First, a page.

If you have taken a regression or design of experiments class (or both), you probably have come across the following problem (or a similar one):

*“Show that the sum-of-squares decomposition and F-statistic reduces to the usual equal-variance (pooled) two sample t-test in the case of \(a = 2\) treatments - with the realization that an \(F\) statistic with \(1\) (numerator) and \(k\) (denominator) degrees of freedom is equivalent to a \(t\) statistic with \(k\) degrees of freedom, viz, \(F_{1, k} = t_{k}^2\)”*

The interesting thing about this proof is that is really hard to find (I spent some reasonable amount of time googling and looking in books with no success). More interesting than that though, is that when this proof is mentioned is usually followed by the most annoying phrases in a Math textbook:

*is easy to prove…*

*is not difficult to show…*

*this easy/straightforward/simple proof is left to the reader…*

Despite all of this adjectives, \(\color{red} {\text{it is hard to find the actual proof}}\). The humble purpose of this blog post is to get rid of the vanity, work the proof, and let you judge if it is *easy/straightforward/simple* (or not).

Finally, let me point out that this blog post assumes you are somewhat familiar with the F-test, the t-test, and notation frequently used in design of experiments like \(\bar{y}_{..}\), \(\bar{y}_{i.}\), or \(\bar{y}_{.j}\)

## Bye-bye words, hello formulas

Let’s start by putting all the wording into formulas:

We have to prove that

\[F_{a-1, N-a} = \frac{MST}{MSE} = \frac{\frac{SST}{a-1}}{\frac{SSE}{N-a}} \tag{1}\]

reduces to

\[t_{k}^2 = \frac{(\bar{y}_{1.} - \bar{y}_{2.})^2}{S_{p}^2(\frac{1}{n_{1}} + \frac{1}{n_{2}})} \tag{2}\]

\(\color{red} {\text{When a = 2}}\) (this is key)

## Notation

Symbol | Description |
---|---|

SSE | Sum of Squares due to Error |

SST | Sum of Squares of Treatment |

MSE | Mean Sum of squares Error |

MST | Mean Sum of squares Treatment |

a | Number of treatments |

\(n_{1}\) | Number of observations in treatment 1 |

\(n_{2}\) | Number of observations in treatment 2 |

N | Total number of observations |

\(\bar{y}_{i.}\) | Mean of treatment \(i\) |

\(\bar{y}_{..}\) | Global mean |

\(k = N - a\) | Degrees of freedom of the denominator of F |

Now that we have the formulas, we will work the following:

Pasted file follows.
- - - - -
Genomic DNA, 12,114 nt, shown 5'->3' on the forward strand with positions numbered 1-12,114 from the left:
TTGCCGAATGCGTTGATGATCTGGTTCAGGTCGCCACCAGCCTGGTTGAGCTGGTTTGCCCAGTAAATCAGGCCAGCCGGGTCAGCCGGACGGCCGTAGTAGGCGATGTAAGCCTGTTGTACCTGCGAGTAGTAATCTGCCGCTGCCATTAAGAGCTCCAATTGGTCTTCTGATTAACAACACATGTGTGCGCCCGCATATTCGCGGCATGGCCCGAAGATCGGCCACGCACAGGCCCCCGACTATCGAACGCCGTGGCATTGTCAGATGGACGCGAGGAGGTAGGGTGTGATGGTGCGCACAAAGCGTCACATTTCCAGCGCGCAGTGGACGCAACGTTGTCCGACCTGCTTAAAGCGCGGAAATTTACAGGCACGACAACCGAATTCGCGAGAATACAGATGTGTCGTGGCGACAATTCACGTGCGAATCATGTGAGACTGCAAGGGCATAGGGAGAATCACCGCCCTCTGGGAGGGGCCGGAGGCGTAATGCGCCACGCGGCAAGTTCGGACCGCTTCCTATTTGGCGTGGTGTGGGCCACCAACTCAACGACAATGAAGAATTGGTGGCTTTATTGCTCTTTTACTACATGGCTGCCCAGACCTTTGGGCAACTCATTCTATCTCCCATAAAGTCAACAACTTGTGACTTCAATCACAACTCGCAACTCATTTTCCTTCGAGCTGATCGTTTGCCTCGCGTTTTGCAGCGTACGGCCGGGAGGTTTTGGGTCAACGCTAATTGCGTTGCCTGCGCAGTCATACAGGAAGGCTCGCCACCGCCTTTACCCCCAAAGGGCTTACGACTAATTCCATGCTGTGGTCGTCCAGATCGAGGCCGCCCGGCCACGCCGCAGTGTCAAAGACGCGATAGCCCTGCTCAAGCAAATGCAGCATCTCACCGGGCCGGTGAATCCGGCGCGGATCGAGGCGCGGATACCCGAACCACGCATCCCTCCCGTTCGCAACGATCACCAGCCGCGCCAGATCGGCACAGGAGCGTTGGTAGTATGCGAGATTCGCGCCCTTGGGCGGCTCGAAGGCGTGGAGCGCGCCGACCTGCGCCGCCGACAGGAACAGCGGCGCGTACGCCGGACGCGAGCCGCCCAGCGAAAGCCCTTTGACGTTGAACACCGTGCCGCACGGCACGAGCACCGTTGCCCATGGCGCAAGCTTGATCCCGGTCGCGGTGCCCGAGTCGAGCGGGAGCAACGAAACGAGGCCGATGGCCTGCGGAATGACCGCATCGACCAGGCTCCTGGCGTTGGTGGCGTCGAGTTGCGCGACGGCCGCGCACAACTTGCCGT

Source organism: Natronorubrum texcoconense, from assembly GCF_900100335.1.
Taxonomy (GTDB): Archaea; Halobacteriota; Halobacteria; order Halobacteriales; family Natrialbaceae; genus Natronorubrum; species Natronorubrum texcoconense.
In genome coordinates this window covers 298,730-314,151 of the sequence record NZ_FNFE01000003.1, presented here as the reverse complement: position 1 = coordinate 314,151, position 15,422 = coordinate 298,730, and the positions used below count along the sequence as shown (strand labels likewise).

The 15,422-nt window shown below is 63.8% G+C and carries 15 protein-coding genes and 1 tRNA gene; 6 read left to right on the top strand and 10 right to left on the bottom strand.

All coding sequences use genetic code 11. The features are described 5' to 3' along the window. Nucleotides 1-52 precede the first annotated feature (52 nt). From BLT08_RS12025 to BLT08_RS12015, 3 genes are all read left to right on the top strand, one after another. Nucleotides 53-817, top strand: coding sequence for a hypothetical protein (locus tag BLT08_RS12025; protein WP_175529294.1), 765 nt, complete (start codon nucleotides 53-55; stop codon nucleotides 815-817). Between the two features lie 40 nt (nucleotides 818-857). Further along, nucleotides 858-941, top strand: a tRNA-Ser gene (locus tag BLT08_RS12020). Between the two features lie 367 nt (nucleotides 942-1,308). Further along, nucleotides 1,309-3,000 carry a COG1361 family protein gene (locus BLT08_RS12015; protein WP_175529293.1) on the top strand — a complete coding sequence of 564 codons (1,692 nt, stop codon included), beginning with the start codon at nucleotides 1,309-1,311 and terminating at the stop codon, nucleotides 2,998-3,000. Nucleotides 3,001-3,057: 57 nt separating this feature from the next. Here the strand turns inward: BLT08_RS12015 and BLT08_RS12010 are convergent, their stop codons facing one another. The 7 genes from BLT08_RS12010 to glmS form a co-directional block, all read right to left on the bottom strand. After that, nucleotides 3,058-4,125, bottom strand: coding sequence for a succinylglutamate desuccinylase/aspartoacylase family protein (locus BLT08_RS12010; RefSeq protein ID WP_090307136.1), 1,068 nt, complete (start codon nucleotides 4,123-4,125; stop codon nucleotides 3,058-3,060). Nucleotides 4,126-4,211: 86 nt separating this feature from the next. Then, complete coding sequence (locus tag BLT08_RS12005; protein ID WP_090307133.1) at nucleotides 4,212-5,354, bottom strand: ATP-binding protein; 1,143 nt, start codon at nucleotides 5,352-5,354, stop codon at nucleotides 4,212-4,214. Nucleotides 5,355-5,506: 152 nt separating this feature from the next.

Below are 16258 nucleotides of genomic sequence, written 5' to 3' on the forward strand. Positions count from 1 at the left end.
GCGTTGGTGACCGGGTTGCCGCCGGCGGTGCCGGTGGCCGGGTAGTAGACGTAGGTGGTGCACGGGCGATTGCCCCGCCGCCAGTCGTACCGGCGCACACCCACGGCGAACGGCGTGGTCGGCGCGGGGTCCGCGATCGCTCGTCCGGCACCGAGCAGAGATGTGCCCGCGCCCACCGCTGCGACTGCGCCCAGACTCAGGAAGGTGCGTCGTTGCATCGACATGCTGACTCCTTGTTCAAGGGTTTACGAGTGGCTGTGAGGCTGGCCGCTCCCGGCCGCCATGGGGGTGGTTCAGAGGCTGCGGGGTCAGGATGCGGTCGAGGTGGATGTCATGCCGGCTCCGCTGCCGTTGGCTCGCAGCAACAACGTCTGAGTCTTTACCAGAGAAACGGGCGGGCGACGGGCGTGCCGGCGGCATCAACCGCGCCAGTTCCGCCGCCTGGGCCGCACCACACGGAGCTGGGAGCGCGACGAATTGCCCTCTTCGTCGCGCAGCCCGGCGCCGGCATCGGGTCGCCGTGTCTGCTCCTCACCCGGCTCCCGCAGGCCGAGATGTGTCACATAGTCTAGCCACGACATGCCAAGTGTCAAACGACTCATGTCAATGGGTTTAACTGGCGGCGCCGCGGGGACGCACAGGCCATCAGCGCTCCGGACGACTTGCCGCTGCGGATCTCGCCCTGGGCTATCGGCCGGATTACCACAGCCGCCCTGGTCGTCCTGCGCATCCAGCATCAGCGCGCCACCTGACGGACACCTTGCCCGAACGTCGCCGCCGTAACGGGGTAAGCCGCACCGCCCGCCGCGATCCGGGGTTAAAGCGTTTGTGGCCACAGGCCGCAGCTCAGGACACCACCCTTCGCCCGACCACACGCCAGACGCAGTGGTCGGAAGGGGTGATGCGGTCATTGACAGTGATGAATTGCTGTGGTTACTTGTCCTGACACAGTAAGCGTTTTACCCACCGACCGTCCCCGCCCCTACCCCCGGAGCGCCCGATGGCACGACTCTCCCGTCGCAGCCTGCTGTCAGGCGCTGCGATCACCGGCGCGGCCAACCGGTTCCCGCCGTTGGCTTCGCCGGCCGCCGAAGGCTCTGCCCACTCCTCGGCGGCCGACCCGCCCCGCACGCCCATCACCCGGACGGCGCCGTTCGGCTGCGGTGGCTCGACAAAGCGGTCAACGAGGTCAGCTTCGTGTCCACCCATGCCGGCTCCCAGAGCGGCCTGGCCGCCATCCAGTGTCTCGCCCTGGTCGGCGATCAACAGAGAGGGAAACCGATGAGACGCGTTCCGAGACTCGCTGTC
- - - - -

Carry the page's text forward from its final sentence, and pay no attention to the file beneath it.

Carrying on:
- Denominator of equation (1)

- Numerator of equation (1)

2.a. Part a

2.b. Part b

2.c. Part c

- Put all together

## 1. Denominator of equation (1)

When \(a = 2\) the denominator of expression \((1)\) is:

\[MSE = \frac{SSE}{N-2} = \frac{\sum_{j=1}^{n_1}{(y_{1j} - \bar{y}_{1.})^2} + \sum_{j=1}^{n_2}{(y_{2j} - \bar{y}_{2.})^2}}{N-2} \tag{3}\]

Recalling that the formula for the sample variance estimator is, \[S_{i}^2 = \frac{\sum_{j=1}^{n_i}(y_{ij} - \bar{y}_{i.})^2}{n_{i} - 1}\] we can multiply and divide the terms in the numerator in \((3)\) by \((n_{i} - 1)\) and get \((4)\). Don’t forget that in this case \(N = n_{1} + n_{2}\)

\[\frac{SSE}{N-2} = \frac{(n_{1} - 1) S_{1}^2 + (n_{2} - 1) S_{2}^2}{n_{1} + n_{2} - 2} = S_{p}^2 \tag{4}\]

\(S_{p}^2\) is called the *pooled variance estimator*.

## 2. Numerator of equation (1)

When \(a = 2\) the numerator of expression \((1)\) is:

\[\frac{SST}{2-1} = SST\]

and the general expression for SST reduces to \(SST = \sum_{1}^2 n_{i} (\bar{y}_{i.} - \bar{y}_{..})^2\) . The next step is to expand the sum as follows:

\[
\begin{eqnarray}
SST & = & \sum_{1}^2 n_{i} (\bar{y}_{i.} - \bar{y}_{..})^2 \\
& = & n_{1} (\bar{y}_{1.} - \bar{y}_{..})^2 + n_{2} (\bar{y}_{2.} - \bar{y}_{..})^2 \\
\end{eqnarray} \tag{5}
\]

\(\bar{y}_{..}\) is called the *global mean* and we are going to write it in a different way. The new way is:

\[\bar{y}_{..} = \frac{n_{1} \bar{y}_{1.} + n_{2} \bar{y}_{2.}}{N} \tag{6}\]

Next, replace (6) in formula (5) and re-write SST as: